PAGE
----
You’ve probably heard by now that UVM has been subject to a computer system intrusion that has the potential to result in the malicious use of UVM NetIDs and passwords. Here’s the crux of the announcement:
The University has no indication that personally identifiable information has been accessed or compromised. Nonetheless, the University is taking the proactive step of requiring that ALL passwords be changed immediately and no later than 4:30 PM on Thursday, May 24. Accounts with passwords that have not been changed by this time will receive an additional notification, will have their passwords expired, and a change will be required before the account can be used again.
Ongoing monitoring of the University’s computer systems resulted in early detection of this system intrusion, which improved our ability to implement protection and mitigation strategies. The University continues to work with law enforcement and information security experts to investigate and address the intrusion. Users are asked to be extra vigilant with their computer use and report any suspicious activity to email@example.com.
While no one likes maintaining passwords, they remain an important part of the security infrastructure at UVM and our peer institutions. We’ve recently implemented Multifactor Authentication for access to our most sensitive services, such as PeopleSoft, VPN (Virtual Private Network), and Virtual Desktop Infrastructure, and we may protect more systems with MFA in the future. Even with MFA in place and our strong password standards, you can help protect yourself and the University by following these guidelines:
- The longer the password, the more difficult it will be to crack. UVM NetID passwords are required to be at least 12 characters long, but longer is better. You can use even use a phrase, or a string of random words, e.g. ‘owls are my favorite flying Things.’, or ‘house caterpillar verify peanut’.
- The more character sets used, the more secure the password. Different character sets include:
- upper case letters (A B C D)
- lower case letters (a b c d)
- numbers (1 2 3 4)
- punctuation or other symbols (! @ # $)
UVM NetID passwords require at least two different character sets, but more is better.
- The more complex a password is, the more difficult to guess. Complex passwords are:
- not based on single words found in the dictionary, in any language
- not words spelled backwards, common misspellings or abbreviations
- not sequences (12345678) or repeated characters (22222222)
- not common mathematic sequences and series like Fibonacci numbers, Pi, or prime numbers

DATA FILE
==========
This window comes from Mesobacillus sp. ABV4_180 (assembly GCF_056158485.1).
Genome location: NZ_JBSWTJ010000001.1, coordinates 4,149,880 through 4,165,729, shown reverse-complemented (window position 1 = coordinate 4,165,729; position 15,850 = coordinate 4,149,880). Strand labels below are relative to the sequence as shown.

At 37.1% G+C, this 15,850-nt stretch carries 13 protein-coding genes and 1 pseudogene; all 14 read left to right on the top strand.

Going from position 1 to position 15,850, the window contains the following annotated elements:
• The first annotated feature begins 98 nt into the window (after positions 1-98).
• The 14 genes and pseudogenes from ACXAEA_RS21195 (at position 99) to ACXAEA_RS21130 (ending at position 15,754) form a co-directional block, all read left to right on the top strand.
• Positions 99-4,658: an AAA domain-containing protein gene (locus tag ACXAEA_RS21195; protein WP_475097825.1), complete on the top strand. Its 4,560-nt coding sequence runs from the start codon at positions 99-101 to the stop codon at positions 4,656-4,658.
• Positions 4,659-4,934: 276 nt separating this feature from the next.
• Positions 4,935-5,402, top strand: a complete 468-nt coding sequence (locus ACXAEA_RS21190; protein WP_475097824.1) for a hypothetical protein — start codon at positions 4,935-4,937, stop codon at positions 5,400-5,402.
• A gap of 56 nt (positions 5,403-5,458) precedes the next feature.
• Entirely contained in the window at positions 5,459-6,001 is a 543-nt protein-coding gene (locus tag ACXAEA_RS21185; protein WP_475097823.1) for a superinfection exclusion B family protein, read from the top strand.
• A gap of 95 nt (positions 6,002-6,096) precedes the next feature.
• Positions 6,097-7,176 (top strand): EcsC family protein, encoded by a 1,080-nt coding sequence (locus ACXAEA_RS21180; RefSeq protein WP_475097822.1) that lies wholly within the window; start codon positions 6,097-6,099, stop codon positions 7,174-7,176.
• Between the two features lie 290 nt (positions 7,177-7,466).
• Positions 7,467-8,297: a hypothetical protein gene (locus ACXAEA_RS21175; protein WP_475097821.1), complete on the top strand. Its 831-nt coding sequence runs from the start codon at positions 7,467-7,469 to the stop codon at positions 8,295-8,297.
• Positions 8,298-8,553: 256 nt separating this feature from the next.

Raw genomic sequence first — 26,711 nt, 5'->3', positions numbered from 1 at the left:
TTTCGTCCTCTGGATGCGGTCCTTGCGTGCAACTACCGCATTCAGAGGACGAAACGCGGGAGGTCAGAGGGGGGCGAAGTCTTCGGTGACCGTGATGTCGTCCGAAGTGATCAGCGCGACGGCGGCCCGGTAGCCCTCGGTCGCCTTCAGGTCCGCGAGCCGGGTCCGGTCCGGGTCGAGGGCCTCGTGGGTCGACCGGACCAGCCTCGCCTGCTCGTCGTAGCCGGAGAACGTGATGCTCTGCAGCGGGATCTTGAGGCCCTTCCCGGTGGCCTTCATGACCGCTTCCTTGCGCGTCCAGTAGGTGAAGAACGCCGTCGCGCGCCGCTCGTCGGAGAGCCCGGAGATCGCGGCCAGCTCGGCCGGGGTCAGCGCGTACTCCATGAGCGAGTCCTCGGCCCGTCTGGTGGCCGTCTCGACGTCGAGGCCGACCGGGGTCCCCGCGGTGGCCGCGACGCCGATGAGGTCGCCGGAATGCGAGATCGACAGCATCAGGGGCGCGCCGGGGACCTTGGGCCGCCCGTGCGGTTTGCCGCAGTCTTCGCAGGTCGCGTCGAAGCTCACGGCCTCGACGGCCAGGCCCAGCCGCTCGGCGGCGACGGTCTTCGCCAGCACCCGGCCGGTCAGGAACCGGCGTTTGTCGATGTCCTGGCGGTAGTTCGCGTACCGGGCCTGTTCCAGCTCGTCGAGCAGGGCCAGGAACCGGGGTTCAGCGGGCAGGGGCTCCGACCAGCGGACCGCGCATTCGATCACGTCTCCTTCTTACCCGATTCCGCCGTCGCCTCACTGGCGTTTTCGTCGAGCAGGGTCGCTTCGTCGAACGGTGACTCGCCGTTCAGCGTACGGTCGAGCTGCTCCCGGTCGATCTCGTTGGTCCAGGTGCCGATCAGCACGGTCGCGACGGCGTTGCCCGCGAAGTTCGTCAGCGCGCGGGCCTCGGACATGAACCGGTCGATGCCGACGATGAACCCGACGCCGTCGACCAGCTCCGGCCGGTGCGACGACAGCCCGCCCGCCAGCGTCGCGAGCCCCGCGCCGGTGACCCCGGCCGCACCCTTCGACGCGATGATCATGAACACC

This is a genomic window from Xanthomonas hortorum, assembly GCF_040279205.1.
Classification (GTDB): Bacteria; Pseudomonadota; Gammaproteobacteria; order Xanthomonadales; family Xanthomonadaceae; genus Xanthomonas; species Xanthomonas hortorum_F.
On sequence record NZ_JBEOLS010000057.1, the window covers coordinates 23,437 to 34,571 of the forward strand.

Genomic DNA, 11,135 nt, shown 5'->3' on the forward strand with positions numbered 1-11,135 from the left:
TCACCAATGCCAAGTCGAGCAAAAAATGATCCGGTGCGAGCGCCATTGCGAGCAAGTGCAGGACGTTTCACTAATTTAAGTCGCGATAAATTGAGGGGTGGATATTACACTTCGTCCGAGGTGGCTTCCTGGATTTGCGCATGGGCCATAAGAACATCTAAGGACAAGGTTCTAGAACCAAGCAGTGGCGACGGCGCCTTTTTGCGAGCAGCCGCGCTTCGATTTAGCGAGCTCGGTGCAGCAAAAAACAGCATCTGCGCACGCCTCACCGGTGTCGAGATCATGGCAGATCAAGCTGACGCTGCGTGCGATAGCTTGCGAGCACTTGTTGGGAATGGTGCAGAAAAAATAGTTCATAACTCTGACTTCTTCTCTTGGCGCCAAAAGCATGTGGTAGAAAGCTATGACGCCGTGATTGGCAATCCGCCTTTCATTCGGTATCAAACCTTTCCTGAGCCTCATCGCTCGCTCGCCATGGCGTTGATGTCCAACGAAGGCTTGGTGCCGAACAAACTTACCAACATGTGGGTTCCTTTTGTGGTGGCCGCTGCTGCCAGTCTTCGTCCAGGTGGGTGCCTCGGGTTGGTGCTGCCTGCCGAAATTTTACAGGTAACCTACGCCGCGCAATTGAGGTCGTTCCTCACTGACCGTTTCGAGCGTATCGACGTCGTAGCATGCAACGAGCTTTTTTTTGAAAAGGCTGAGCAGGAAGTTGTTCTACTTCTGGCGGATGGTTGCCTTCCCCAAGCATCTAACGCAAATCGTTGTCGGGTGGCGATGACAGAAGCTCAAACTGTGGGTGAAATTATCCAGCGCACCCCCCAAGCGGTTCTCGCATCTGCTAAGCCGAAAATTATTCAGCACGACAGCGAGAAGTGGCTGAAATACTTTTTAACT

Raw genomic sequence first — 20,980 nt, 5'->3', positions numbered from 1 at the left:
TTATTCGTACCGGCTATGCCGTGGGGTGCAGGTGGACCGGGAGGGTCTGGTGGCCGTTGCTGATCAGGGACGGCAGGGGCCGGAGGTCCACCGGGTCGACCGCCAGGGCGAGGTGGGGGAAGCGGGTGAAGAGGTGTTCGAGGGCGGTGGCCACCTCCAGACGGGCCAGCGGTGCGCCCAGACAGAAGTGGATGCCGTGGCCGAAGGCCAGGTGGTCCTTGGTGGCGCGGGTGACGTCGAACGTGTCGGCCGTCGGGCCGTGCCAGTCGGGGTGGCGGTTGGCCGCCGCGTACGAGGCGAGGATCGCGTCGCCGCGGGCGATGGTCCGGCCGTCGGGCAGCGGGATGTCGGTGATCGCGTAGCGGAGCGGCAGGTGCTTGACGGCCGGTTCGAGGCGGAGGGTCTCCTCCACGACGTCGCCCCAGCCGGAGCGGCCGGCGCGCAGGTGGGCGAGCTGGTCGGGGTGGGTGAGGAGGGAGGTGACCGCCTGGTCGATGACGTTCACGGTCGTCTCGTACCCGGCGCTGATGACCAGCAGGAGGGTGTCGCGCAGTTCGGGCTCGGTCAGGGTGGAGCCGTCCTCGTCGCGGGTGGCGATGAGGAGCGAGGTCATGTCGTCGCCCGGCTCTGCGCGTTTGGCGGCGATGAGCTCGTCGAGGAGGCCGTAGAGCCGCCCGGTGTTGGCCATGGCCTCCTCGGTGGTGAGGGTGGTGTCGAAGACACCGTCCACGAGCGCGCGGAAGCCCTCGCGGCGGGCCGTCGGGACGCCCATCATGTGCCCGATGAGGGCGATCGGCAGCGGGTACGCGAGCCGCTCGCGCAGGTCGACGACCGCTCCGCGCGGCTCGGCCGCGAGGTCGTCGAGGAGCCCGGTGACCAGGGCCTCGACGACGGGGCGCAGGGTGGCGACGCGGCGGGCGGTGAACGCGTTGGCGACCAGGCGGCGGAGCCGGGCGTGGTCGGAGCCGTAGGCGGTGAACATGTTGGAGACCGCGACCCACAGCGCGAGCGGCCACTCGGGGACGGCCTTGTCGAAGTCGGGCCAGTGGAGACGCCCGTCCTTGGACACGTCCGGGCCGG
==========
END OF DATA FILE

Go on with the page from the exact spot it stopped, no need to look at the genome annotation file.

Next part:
- not keyboard layout sequences (QWERTYPOIU, qazwsxedc or similar)
- not dates like birthdays or anniversaries
- not personal information like names of friends, relatives, pets or children
- not another unique identifier like your Social Security Number, student ID number, bank PIN, driver’s license number or passport number
An ideal password is one that is easy for you to remember, impossible for a human to guess, and more difficult for a computer to crack. While UVM stores passwords in a strongly encrypted form, attackers could potentially leverage the computational power of botnets and modern supercomputers to crack weaker passwords with relative ease.
Using a string of random words is a great alternative to remembering a string of gibberish (or choosing a weak password):
A few other tips:
- Use a password keeper. You’ll only need to remember your master password, and most password keepers can generate strong passwords for you that you won’t need to remember. Many password keepers integrate with your web browser so you don’t even need to type the passwords to use them. Among the password keepers used by IT staff at UVM are LastPass, Dashlane, KeePass, and 1Password. While we don’t support or endorse a specific password keeper at this point, they represent a mature technology that is reliable, secure, and convenient.
- Don’t use your UVM password anywhere else. This is the main reason we require annual password changes- if another password database has been breached (such as those at Yahoo!, eBay, and Adobe) and users have used the same password there that they do at UVM, eventually the attackers will discover that they have working UVM credentials.
- No passwords on sticky notes! (No, really. It’s 2018.)
- Take steps to protect yourself from malware and phishing scams. Keylogger malware, which captures your keystrokes and passes them along to malicious actors, is a common source of compromised credentials. Keep your antivirus software up to date and don’t visit any dubious websites. Be sure to check the URL bar of your browser any time you’re entering your UVM credentials into a website (even if it looks familiar); make sure you’re always at uvm.edu/.